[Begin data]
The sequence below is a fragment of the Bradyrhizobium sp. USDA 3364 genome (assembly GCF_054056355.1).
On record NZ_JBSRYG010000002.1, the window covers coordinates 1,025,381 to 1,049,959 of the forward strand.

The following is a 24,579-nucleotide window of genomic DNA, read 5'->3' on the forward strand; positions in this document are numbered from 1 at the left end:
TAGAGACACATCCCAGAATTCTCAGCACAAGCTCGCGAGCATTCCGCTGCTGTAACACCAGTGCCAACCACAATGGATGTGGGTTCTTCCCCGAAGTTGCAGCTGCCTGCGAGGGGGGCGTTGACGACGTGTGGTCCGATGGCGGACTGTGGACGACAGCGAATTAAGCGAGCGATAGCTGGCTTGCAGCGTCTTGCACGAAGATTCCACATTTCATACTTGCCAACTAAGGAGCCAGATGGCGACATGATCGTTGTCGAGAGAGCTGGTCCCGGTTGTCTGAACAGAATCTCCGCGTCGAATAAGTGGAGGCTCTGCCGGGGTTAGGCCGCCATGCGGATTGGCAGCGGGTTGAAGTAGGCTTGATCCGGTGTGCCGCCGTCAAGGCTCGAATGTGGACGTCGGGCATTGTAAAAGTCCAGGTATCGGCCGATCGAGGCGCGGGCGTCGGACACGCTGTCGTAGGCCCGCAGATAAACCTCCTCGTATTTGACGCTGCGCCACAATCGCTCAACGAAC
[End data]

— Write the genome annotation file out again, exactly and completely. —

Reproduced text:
The sequence below is a fragment of the Bradyrhizobium sp. USDA 3364 genome (assembly GCF_054056355.1).
On record NZ_JBSRYG010000002.1, the window covers coordinates 1,025,381 to 1,049,959 of the forward strand.

The following is a 24,579-nucleotide window of genomic DNA, read 5'->3' on the forward strand; positions in this document are numbered from 1 at the left end:
TAGAGACACATCCCAGAATTCTCAGCACAAGCTCGCGAGCATTCCGCTGCTGTAACACCAGTGCCAACCACAATGGATGTGGGTTCTTCCCCGAAGTTGCAGCTGCCTGCGAGGGGGGCGTTGACGACGTGTGGTCCGATGGCGGACTGTGGACGACAGCGAATTAAGCGAGCGATAGCTGGCTTGCAGCGTCTTGCACGAAGATTCCACATTTCATACTTGCCAACTAAGGAGCCAGATGGCGACATGATCGTTGTCGAGAGAGCTGGTCCCGGTTGTCTGAACAGAATCTCCGCGTCGAATAAGTGGAGGCTCTGCCGGGGTTAGGCCGCCATGCGGATTGGCAGCGGGTTGAAGTAGGCTTGATCCGGTGTGCCGCCGTCAAGGCTCGAATGTGGACGTCGGGCATTGTAAAAGTCCAGGTATCGGCCGATCGAGGCGCGGGCGTCGGACACGCTGTCGTAGGCCCGCAGATAAACCTCCTCGTATTTGACGCTGCGCCACAATCGCTCAACGAAC